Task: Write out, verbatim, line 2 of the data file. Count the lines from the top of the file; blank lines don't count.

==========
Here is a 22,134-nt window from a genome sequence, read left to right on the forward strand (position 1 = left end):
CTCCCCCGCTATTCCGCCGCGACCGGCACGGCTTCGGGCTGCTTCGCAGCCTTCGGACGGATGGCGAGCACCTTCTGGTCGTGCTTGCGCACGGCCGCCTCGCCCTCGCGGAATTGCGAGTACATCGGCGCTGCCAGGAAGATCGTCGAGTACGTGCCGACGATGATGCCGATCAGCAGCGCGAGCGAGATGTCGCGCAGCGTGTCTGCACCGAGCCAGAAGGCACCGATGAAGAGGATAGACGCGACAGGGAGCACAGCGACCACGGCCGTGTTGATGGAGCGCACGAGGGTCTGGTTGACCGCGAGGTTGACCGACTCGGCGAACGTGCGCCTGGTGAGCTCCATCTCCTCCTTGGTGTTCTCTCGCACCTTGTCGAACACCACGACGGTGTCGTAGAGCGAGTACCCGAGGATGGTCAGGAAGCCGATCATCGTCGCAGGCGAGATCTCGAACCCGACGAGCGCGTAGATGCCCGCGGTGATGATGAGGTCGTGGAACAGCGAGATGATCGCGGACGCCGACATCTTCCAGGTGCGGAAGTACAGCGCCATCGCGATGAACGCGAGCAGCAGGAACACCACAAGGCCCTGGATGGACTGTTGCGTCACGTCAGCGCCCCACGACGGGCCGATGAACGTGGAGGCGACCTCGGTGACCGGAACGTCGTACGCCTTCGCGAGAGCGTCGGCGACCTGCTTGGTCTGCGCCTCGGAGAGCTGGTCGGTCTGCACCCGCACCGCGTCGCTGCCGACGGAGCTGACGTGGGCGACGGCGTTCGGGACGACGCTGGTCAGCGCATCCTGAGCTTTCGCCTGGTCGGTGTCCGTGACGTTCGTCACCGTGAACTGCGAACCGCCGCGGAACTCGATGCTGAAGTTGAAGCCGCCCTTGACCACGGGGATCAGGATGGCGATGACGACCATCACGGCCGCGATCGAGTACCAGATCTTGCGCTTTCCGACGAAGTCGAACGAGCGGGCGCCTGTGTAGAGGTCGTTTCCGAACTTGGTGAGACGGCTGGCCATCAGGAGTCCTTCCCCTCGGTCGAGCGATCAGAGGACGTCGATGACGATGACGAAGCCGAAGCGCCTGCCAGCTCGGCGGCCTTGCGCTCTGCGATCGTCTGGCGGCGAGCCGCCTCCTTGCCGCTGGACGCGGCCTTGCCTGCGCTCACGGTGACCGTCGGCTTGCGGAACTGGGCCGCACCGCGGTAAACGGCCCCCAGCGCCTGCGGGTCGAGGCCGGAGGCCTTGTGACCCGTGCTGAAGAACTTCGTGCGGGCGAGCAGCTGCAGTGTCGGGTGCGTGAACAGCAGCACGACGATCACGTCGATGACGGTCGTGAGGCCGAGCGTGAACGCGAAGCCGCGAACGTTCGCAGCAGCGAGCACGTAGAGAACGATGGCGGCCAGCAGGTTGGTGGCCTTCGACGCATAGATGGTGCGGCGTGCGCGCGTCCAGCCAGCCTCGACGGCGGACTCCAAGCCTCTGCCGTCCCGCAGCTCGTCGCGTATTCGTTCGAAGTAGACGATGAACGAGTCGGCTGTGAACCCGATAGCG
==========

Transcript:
CTCCCCCGCTATTCCGCCGCGACCGGCACGGCTTCGGGCTGCTTCGCAGCCTTCGGACGGATGGCGAGCACCTTCTGGTCGTGCTTGCGCACGGCCGCCTCGCCCTCGCGGAATTGCGAGTACATCGGCGCTGCCAGGAAGATCGTCGAGTACGTGCCGACGATGATGCCGATCAGCAGCGCGAGCGAGATGTCGCGCAGCGTGTCTGCACCGAGCCAGAAGGCACCGATGAAGAGGATAGACGCGACAGGGAGCACAGCGACCACGGCCGTGTTGATGGAGCGCACGAGGGTCTGGTTGACCGCGAGGTTGACCGACTCGGCGAACGTGCGCCTGGTGAGCTCCATCTCCTCCTTGGTGTTCTCTCGCACCTTGTCGAACACCACGACGGTGTCGTAGAGCGAGTACCCGAGGATGGTCAGGAAGCCGATCATCGTCGCAGGCGAGATCTCGAACCCGACGAGCGCGTAGATGCCCGCGGTGATGATGAGGTCGTGGAACAGCGAGATGATCGCGGACGCCGACATCTTCCAGGTGCGGAAGTACAGCGCCATCGCGATGAACGCGAGCAGCAGGAACACCACAAGGCCCTGGATGGACTGTTGCGTCACGTCAGCGCCCCACGACGGGCCGATGAACGTGGAGGCGACCTCGGTGACCGGAACGTCGTACGCCTTCGCGAGAGCGTCGGCGACCTGCTTGGTCTGCGCCTCGGAGAGCTGGTCGGTCTGCACCCGCACCGCGTCGCTGCCGACGGAGCTGACGTGGGCGACGGCGTTCGGGACGACGCTGGTCAGCGCATCCTGAGCTTTCGCCTGGTCGGTGTCCGTGACGTTCGTCACCGTGAACTGCGAACCGCCGCGGAACTCGATGCTGAAGTTGAAGCCGCCCTTGACCACGGGGATCAGGATGGCGATGACGACCATCACGGCCGCGATCGAGTACCAGATCTTGCGCTTTCCGACGAAGTCGAACGAGCGGGCGCCTGTGTAGAGGTCGTTTCCGAACTTGGTGAGACGGCTGGCCATCAGGAGTCCTTCCCCTCGGTCGAGCGATCAGAGGACGTCGATGACGATGACGAAGCCGAAGCGCCTGCCAGCTCGGCGGCCTTGCGCTCTGCGATCGTCTGGCGGCGAGCCGCCTCCTTGCCGCTGGACGCGGCCTTGCCTGCGCTCACGGTGACCGTCGGCTTGCGGAACTGGGCCGCACCGCGGTAAACGGCCCCCAGCGCCTGCGGGTCGAGGCCGGAGGCCTTGTGACCCGTGCTGAAGAACTTCGTGCGGGCGAGCAGCTGCAGTGTCGGGTGCGTGAACAGCAGCACGACGATCACGTCGATGACGGTCGTGAGGCCGAGCGTGAACGCGAAGCCGCGAACGTTCGCAGCAGCGAGCACGTAGAGAACGATGGCGGCCAGCAGGTTGGTGGCCTTCGACGCATAGATGGTGCGGCGTGCGCGCGTCCAGCCAGCCTCGACGGCGGACTCCAAGCCTCTGCCGTCCCGCAGCTCGTCGCGTATTCGTTCGAAGTAGACGATGAACGAGTCGGCTGTGAACCCGATAGCG